Few actors can say their range of leading man portraiture covers Indian pacifist legend and Serbian war criminal, which lends “An Ordinary Man,” about the latter, a commemorative aura for disguise veteran Ben Kingsley as he scrubs a hunted military man for traces of humanity.
Writer-director Brad Silberling’s recent-history what-if imagines a former general — Kingsley’s character is never given a name — as a fugitive protected in safehouses by a network of supporters, but who tests his freedom on the streets of Belgrade whenever he can to the dismay of his key handler (Peter Serafinowicz). It becomes a two-hander when a young maid (Hera Hilmar) appears and the general treats her by turns as a servant, comrade, daughter, lifeline to the outside world and, eventually, confidante.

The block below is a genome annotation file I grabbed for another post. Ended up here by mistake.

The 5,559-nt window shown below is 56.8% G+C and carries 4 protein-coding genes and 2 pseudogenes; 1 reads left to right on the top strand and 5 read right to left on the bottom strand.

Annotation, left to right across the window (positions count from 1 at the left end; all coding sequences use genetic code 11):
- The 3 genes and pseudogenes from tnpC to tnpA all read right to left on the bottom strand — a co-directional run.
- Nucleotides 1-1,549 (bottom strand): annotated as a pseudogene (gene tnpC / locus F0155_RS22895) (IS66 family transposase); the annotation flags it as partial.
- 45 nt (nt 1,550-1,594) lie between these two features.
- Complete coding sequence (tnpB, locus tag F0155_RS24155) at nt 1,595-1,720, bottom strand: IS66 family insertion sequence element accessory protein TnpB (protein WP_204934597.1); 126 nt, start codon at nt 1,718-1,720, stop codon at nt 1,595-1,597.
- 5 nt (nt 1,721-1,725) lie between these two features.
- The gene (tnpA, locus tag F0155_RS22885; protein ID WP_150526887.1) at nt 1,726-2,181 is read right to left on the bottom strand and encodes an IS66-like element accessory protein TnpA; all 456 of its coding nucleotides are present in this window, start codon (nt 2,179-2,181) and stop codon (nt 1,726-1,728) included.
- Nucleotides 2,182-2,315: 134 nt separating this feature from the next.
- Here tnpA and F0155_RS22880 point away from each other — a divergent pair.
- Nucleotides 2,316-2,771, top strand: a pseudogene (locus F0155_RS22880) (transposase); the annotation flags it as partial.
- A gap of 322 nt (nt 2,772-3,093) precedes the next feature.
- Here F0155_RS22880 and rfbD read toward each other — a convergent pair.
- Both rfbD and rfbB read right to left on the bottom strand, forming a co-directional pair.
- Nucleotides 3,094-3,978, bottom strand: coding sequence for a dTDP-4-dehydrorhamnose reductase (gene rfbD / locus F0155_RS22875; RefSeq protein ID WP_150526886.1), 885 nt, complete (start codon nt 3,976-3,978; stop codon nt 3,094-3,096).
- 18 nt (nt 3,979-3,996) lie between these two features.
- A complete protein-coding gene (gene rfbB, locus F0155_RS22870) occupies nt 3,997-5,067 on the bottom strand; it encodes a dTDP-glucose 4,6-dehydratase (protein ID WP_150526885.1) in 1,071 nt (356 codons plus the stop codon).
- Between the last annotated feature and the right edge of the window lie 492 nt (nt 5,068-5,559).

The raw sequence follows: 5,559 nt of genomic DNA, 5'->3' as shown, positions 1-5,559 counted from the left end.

The problem is that this is all highly schematic, an elaborately dressed window through which Silberling makes a Balkan butcher look sympathetic, whether in the platonic nature of the pair’s relationship, a shopping/dancing sequence or a third-act trip that has “tragic homecoming” written all over it. The location shooting in Serbia has an evocative ghostliness, but it’s a one-note coloring that ignores any sense of a culture wracked by war but forging ahead.
The movie’s one cliché-stomper — Kingsley and Hilmar delivering their English dialogue in U.K. dialects rather than Eastern European accents — is mostly distancing and gimmicky. Kingsley is certainly committed to the arc of tough guy stripped bare, but his gifts aren’t served well by an artificially studious attempt at applying Understanding 101 logic to a perpetrator of atrocities.
‘An Ordinary Man’
Rating: R, for language, some nudity and brief violence
Running time: 1 hour, 30 minutes
Playing: ArcLight Hollywood